'How We Decide' is on the lines of social behavior books like Malcolm Gladwell's 'Blink' and also about the relationship between reason and intuition. Unlike Gladwell's interview and case study approach Lehrer focuses more on the inner workings of the brain. He also talks about pilots, quarterbacks, directors, poker players, investors, and serial killers, and about what we know about how each of these sets of people makes decisions
[From the Great Books Series. Also see The Success Manual - Encyclopedia of Advice, which contains summaries of 100+ Most useful books.]
A few insights from the book:
There are two simple tricks to help ensure that you never let certainty interfere with your judgment:
1: Always entertain competing hypotheses. When you force yourself to interpret the facts through a different, perhaps uncomfortable lens, you often discover that your beliefs rest on a rather shaky foundation.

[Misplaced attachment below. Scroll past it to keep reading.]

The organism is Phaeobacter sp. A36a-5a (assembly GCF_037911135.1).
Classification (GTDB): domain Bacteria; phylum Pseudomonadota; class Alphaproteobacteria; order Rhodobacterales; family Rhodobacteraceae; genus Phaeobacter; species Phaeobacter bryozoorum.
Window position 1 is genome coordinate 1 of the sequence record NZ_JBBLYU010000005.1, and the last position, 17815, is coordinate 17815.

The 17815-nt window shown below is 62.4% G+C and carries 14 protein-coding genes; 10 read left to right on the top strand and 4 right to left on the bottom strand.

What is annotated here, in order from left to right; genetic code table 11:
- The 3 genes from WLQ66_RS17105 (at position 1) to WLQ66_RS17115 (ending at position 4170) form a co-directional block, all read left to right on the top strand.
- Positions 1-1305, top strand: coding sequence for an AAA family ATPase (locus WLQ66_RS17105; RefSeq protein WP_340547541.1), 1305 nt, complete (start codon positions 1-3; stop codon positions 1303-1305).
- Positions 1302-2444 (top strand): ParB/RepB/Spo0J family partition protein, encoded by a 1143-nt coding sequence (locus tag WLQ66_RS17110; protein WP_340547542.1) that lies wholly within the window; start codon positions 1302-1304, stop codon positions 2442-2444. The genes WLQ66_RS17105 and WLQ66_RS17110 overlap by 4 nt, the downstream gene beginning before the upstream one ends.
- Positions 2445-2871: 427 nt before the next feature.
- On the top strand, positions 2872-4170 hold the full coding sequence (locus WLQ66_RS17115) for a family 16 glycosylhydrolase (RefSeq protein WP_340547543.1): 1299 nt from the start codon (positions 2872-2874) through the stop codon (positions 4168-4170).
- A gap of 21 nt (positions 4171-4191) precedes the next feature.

2: Continually remind yourself of what you don't know. Even the best models and theories can be undone by utterly unpredictable events.
Too much thinking can actually lead to bad decisions: Remember 'Hamlet' being about 'analysis is paralysis'?
Whatever marketers might claim, it is still hard to pinpoint with accuracy what will the consumer actually choose.
The formula for effective decision-making:
Simple problems can be effectively solved via reasoning. Sometimes, a calculator is enough.